Importance: Limited evidence exists to support cognitive intervention improving the daily function of adults with subjective cognitive decline (SCD).

Objective: To examine the preliminary efficacy of a group-based multicomponent cognitive intervention that integrates Lifestyle Redesign® (LR) techniques.

Design: Single-arm two-period crossover trial; 16-wk waiting period, 16-wk intervention, and 16-wk follow-up.

Setting: Memory clinic in a medical center, Taiwan.

Participants: Purposive sample of adults ages >55 yr with SCD.

Intervention: Sixteen 1.5-hr weekly multicomponent sessions of cognitive training, cognitive rehabilitation, psychological intervention, and lifestyle intervention.

Outcomes and Measures: Primary outcomes were (1) self-reported daily function, measured with the Activities of Daily Living Questionnaire (ADLQ) and Cognitive Failure Questionnaire; (2) performance-based daily function, measured with the Brief University of California San Diego Performance-Based Skills Assessment–Traditional Chinese Version; and (3) functional cognition, measured with the Contextual Memory Test (CMT) and Miami Prospective Memory Test. Secondary outcomes included cognitive functions, anxiety, and depression.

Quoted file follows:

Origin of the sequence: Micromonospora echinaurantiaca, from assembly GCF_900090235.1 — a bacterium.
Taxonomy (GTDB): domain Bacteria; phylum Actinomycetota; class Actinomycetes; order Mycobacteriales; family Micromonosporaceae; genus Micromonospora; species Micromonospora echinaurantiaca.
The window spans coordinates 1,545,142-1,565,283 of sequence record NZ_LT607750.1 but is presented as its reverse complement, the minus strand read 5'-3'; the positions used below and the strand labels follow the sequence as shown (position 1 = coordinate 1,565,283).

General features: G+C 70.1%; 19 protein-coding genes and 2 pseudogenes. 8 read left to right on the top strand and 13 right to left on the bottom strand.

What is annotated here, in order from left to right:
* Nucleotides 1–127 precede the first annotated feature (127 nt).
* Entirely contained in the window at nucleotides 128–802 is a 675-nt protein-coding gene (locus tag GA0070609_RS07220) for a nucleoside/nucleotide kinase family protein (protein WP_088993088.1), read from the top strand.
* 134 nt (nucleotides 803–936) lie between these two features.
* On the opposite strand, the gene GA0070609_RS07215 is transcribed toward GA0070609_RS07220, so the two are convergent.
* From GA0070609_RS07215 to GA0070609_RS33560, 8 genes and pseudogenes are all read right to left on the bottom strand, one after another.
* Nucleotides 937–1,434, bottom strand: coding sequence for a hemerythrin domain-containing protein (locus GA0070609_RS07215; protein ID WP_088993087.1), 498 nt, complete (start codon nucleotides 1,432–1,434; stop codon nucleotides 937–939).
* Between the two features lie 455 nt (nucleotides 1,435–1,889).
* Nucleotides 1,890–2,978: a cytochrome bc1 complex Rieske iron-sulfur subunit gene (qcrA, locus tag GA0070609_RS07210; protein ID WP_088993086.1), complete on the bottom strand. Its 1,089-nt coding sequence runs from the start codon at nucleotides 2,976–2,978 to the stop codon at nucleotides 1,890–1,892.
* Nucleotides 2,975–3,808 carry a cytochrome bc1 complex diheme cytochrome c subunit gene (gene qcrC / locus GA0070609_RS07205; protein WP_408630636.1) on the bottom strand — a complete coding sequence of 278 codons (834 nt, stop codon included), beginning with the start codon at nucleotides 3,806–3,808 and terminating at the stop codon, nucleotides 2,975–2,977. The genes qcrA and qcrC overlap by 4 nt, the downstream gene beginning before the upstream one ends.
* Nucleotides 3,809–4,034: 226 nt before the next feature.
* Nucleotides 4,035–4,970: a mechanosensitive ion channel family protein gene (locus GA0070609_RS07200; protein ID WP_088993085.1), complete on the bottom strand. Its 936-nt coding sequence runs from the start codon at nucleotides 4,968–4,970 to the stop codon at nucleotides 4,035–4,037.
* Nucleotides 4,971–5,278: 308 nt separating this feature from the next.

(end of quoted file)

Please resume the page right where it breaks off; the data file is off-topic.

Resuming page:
Results: Seventeen participants completed the intervention; 4 missed the follow-up. The generalized estimating equations model showed significant changes from baseline to pretest (control) and pretest to posttest (intervention) on the ADLQ (p = .014) and CMT–delayed (p = .003). Effects remained at the 16-wk follow-up. After adjusting for the effects of covariates, the self-reported daily function of participants ages ≤ 63 yr improved more than that of other participants (p = .003).

Conclusions and Relevance: Multicomponent cognitive interventions integrating LR techniques may improve self-reported daily function and context-dependent memory function of adults with SCD, with efficacy sustained at follow-up.

What This Article Adds: A group-based multicomponent cognitive intervention consisting of cognitive training, cognitive rehabilitation, psychoeducation, and lifestyle intervention may provide benefits for the daily function and cognitive function of adults with SCD.

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